The Trans-Pacific Partnership and the Rise of a Global Corporatist Empire

The Trans-Pacific Partnership, or TPP, is a recent trade agreement that’s creating worldwide controversy. Some experts say that it will bring about the rise of a global corporatist empire while others claim that the deal will increase the wealth of the nations that enter into it and improve the lives of everyday people. The agreement establishes a free trade zone in the area surrounding the Pacific to unite 12 countries that make up about 40 percent of the world’s economy.

What are the Critics Saying about the TPP and the Rise of a Corporatist Empire?

When the TPP was first introduced, its terms and confidentiality alarmed media organizations and even a few American senators. Bloomberg1 referred to the deal as a “corporatist power grab” while Senator Elizabeth Warren expressed concern about the secrecy surrounding the terms of the TPP. She said, “The deal has to be kept secret because if the American people knew what was actually in it, they would be opposed.”

The trade agreement includes a dispute provision that could harm the country’s legal system and encourage the rise of a global corporatist empire. Some reports claim that with the provision in place, companies and investors would have the power to contest regulations, court rulings and government actions. According to critics, the dispute provision gives corporations the ability to sue for the loss of future profits when laws or regulations interfere with them.

Critics claim that the TPP will cause more American jobs to be sent overseas. It could also give corporations the power to attack the health and environmental safeguards that are currently in place. Fewer safeguards could result in a flood of unsafe food into the country. The trade agreement has the potential to roll back Wall Street regulations and cause the price of medication to increase by preventing the availability of generic drugs.

Industry experts are saying that the deal prioritizes corporate interests instead of supporting the kind of free trade that inspires competition and benefits consumers. An example of this is an incident that recently happened in Ecuador. When Chevron destroyed major portions of the country’s rainforest, Ecuador’s court system ordered the company to pay billions, but after a private arbitration panel was brought in, Chevron was able to ignore the order.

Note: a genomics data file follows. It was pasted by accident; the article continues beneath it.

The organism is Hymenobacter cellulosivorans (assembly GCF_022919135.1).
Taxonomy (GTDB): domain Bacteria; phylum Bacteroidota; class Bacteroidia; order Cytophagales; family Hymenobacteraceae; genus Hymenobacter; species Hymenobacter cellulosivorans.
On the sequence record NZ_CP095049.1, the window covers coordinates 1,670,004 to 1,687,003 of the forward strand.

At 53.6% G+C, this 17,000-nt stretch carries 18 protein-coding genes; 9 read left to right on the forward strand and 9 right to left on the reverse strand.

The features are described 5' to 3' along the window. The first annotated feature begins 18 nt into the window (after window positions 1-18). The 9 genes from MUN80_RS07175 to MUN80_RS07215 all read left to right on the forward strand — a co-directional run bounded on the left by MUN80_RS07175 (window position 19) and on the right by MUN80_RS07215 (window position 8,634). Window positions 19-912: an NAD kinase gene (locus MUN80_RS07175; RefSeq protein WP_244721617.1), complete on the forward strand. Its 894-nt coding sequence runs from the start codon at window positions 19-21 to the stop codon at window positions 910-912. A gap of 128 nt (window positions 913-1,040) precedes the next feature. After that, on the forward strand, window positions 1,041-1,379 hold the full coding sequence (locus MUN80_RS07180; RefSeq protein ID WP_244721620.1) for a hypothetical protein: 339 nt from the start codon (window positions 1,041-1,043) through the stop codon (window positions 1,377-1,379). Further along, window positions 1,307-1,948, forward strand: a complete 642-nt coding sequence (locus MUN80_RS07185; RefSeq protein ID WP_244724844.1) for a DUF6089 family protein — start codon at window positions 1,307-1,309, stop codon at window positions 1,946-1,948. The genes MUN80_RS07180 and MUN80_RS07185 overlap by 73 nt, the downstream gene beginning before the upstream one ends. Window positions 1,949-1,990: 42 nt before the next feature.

What About the Trade Agreement’s Proponents?

Supporters of the TPP argue that the deal will boost exports and reinforce well-paid jobs in America. The United States Chamber of Commerce confirmed that it completed a study of the deal’s impact on the nation’s jobs. The study confirmed that five million American jobs are connected to extending exports to Mexico and Canada, so more jobs would be created.

CNN2 reports that the TPP may bring lower prices to the United States. This would help consumers and businesses. The deal may allow manufacturers to use cheaper raw materials or imported parts making them more competitive. Some economists support the free trade deal. The ones who do support it believe that the TPP will improve the nation’s overall wealth even if America loses a few low-wage jobs to overseas workers.

The TPP Could Empower Developing Nations as it Strengthens Corporations

Since China did not enter into the trade agreement, there is speculation that the TPP could help developing countries like Vietnam grab some of China’s trade market. Others believe that China and a few other powerful nations will be tempted into the deal. If they are brought in, the rise of a global corporatist power is even more likely.

According to the Office of the United States Trade Representative3, the TPP will make it easier for small business owners, American entrepreneurs and farmers to sell their products to foreign countries. It does this by getting rid of more than 18,000 different taxes along with other trade obstacles that are in place for American-made products. For years, these obstacles have unfairly disadvantaged the country’s manufacturing industry.

Where Do Things Stand with the TPP?

Legislative support for the TPP is still hard to come by. John Veroneau, a former deputy United States trade representative and a partner at Covington and Burling, weighed in on the deal passing. He said, “In the end, any vote on TPP would be extremely close whether it is this year or the following year, and ultimately, local issues will be determinative in how members vote.” If the trade agreement goes into effect, will it bring about the rise of a global corporatist empire? It seems possible, but only time will tell. To read more about the TPP, visit the

  1. Bloomberg
  2. CNN
  3. Office of the United States Trade Representative